About the New River
White water rafting is an exciting sport enjoyed by people around the world. When we think of rafting we think of adrenaline, excitement, and of course, water! Without it, we would be nothing but a raft on the ground, so shouldn’t we know a little bit about the water that allows us to experience the thrill of rafting?
The New River, otherwise known as the Kanawha River, is about 320 miles long, stretching through West Virginia, Virginia, and North Carolina. The portion in West Virginia is known as the New River Gorge National River and is an American Heritage River.
The New River gets its name from the difficulty that explorers had in tracking it down! Even though the discovery is relatively new, the river isn’t; it is the 3rd oldest river in the world! The first recorded exploration was in 1671, by Abraham Wood on a fur trading expedition, resulting in another name- Wood’s River.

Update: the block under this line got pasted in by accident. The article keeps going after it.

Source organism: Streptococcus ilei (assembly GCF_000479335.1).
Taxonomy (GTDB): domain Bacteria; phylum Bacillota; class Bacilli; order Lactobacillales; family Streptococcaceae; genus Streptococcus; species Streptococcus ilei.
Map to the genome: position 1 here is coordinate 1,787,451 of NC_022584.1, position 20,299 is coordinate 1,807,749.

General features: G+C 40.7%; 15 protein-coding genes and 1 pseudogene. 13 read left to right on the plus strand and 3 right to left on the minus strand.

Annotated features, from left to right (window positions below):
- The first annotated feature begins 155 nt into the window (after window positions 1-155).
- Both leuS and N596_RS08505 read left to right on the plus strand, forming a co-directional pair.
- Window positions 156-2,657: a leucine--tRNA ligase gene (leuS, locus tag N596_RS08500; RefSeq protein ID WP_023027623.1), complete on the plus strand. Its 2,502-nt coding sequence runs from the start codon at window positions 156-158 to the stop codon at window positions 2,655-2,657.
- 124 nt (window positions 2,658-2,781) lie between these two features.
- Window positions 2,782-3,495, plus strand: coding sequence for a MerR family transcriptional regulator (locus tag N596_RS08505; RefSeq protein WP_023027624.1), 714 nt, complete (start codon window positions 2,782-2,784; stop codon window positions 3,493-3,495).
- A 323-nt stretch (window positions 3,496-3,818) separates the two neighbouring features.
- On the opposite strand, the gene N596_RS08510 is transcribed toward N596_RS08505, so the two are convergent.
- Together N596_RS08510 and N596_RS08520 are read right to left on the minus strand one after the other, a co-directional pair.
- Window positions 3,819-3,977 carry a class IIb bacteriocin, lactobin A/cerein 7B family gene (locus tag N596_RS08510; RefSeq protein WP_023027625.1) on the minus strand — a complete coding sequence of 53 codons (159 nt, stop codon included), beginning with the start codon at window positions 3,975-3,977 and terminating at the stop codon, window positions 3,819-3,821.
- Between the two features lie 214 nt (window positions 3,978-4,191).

The New River begins its journey close in the mountains of North Carolina, where is travels northwest through the Blue Ridge Mountains, and several valleys, including the Appalachian Valley. After it reaches the Appalachian Plateau in the New River Gorge, it meets the Gauley River, and becomes the Kanawha River in West Virginia. This river travels all the way to the Gulf of Mexico!
The New and Gauley Rivers are important parts of both history and nature. On your next rafting adventure, be sure to take a second to appreciate the abundance of natural beauty and history that the New River has to offer rafters!